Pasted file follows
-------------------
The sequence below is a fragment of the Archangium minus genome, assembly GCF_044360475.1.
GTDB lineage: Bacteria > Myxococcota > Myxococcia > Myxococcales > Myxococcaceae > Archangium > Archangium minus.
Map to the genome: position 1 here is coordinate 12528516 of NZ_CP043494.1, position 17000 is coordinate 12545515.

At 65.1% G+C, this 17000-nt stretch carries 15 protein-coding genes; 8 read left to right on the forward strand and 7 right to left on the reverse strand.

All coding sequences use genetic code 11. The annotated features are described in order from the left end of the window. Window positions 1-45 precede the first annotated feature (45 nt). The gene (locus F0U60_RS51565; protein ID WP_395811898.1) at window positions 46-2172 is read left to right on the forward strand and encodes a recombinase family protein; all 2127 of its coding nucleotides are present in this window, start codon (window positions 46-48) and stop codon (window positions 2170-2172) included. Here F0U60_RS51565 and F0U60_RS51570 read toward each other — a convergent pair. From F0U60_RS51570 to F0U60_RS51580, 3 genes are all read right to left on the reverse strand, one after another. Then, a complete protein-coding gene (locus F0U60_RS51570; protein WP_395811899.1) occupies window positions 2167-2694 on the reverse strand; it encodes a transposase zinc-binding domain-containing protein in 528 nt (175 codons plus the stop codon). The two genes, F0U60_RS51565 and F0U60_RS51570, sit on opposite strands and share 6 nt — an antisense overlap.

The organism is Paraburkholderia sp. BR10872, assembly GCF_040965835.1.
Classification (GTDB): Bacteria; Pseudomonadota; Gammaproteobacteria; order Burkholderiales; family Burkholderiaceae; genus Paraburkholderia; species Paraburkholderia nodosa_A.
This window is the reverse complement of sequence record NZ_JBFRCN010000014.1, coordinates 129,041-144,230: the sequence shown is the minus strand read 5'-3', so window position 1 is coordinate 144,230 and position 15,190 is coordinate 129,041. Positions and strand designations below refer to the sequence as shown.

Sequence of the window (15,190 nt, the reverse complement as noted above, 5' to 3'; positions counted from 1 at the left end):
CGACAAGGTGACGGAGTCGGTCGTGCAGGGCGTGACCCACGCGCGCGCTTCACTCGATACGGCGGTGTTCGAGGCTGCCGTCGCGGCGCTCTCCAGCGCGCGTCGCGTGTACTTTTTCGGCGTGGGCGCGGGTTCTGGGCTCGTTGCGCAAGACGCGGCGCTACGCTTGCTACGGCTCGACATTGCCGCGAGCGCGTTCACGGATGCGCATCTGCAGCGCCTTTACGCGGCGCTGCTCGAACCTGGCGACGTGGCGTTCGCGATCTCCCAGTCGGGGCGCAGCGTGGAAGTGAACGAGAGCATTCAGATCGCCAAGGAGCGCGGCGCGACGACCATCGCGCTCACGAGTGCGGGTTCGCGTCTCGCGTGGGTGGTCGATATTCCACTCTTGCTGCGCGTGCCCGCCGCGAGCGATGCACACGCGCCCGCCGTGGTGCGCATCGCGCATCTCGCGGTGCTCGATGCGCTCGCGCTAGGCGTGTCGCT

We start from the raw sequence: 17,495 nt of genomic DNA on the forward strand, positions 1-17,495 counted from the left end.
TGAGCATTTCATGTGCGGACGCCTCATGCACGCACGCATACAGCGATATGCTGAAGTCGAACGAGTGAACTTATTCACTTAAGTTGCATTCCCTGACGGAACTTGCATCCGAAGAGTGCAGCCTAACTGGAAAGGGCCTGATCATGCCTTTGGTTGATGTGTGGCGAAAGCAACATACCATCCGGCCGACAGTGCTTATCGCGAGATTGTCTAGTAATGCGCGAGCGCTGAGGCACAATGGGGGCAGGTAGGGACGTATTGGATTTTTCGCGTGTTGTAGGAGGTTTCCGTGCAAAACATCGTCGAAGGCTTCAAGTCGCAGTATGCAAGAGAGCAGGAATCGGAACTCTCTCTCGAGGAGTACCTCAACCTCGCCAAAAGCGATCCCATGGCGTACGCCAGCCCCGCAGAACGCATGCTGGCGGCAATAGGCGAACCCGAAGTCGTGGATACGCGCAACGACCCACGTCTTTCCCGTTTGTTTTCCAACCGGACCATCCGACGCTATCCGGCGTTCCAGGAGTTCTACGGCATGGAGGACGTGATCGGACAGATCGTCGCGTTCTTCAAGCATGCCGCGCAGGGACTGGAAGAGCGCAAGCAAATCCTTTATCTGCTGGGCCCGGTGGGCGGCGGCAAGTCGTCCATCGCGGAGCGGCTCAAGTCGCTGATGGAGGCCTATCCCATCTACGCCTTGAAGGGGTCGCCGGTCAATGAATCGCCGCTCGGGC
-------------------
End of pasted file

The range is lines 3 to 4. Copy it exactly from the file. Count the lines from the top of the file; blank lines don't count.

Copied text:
Map to the genome: position 1 here is coordinate 12528516 of NZ_CP043494.1, position 17000 is coordinate 12545515.

At 65.1% G+C, this 17000-nt stretch carries 15 protein-coding genes; 8 read left to right on the forward strand and 7 right to left on the reverse strand.